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Andrew Lloyd Webber with the cast of Jesus Christ Superstar on the stage of the Stratford Shakespeare Festival's Avon Theatre, after the Lord Lloyd Webber attended the Saturday evening performance.

Terry Manzo/Terry Manzo / CP

Could there be an afterlife for the Stratford Shakespeare Festival's production of Jesus Christ Superstar?

Many theatre watchers are asking that very question after Andrew Lloyd Webber, who scored the music for the epic rock opera, dropped by the festival in southwestern Ontario last Saturday.

Festival spokeswoman Ann Swerdfager says the London-based theatre magnate watched an evening performance of the production, which is directed by Des McAnuff and is nabbing rave reviews.

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He also visited the actors backstage after the show and caught an afternoon performance of Camelot.

When asked whether Lloyd Webber is negotiating something with McAnuff regarding Jesus Christ Superstar, including a possible run on Broadway, Swerdfager said in an email: "I am unaware of any negotiations but the Festival would love to see the production have a life beyond this season."

A composer-lyricist since the start of his career, McAnuff has found much success with pop-rock musicals on Broadway, earning a Tony Award for directing The Who's Tommy and a Tony nomination for helming Jersey Boys.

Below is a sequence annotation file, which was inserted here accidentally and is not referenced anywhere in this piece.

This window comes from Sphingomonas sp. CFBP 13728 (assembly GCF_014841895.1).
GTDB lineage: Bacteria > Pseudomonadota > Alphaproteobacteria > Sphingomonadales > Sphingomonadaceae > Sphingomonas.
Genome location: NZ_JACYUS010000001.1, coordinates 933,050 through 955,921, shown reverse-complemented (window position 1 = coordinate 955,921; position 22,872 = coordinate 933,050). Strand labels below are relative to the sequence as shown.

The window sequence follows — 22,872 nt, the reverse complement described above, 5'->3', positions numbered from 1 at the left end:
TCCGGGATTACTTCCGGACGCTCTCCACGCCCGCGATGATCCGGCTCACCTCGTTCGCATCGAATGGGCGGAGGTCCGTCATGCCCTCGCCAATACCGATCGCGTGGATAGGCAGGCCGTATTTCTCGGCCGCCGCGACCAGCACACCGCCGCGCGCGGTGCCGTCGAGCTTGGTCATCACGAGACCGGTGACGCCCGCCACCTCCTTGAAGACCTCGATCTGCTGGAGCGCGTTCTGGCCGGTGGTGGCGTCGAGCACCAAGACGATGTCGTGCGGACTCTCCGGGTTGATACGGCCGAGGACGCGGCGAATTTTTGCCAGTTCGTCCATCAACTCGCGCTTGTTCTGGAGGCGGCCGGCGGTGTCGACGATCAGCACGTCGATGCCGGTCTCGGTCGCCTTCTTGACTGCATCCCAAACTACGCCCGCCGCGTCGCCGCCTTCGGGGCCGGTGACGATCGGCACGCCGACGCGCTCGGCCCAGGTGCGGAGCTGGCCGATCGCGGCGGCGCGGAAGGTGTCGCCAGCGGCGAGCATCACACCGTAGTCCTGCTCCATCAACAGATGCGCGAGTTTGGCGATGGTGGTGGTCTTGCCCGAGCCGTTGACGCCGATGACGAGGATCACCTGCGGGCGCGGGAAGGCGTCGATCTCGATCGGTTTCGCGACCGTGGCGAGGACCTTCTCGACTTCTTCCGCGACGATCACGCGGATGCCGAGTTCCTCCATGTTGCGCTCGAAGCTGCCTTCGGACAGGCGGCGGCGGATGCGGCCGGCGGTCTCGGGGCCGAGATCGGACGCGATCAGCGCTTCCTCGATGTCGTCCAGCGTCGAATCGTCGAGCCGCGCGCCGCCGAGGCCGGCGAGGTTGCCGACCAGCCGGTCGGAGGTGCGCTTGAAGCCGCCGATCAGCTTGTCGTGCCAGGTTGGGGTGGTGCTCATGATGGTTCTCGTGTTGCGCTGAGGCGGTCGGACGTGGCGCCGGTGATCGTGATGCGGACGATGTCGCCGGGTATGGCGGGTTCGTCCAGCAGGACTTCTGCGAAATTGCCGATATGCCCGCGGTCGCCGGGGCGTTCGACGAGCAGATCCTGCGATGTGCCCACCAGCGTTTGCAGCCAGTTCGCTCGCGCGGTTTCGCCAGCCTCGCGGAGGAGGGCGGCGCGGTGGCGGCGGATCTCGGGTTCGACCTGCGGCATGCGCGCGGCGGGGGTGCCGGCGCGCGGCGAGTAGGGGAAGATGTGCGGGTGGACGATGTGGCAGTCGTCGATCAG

In a recent interview, he said he first felt an affinity for Jesus Christ Superstar when he heard the hit 1970 album that inspired the musical.

Jesus Christ Superstar, which originally debuted on Broadway in 1971, is about the last week of Christ's life. As his followers hail him as the Son of God, disciple Judas Iscariot is compelled to quell the religious fervour, fearing it will have negative repercussions.

Paul Nolan plays Jesus in the Stratford production that opened June 3, alongside Chilina Kennedy as Mary Magdalene and Josh Young as Judas. Other cast members include Tony winner Brent Carver, who plays Pontius Pilate, and Bruce Dow, who plays King Herod.

"It's definitely a brand-new production," said McAnuff, who is also director emeritus of La Jolla Playhouse in San Diego.

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"The piece itself is about the man. It's very much a secular love triangle. It doesn't really dwell on the question of whether or not Jesus is the son of God; it looks at Jesus as a remarkable man."

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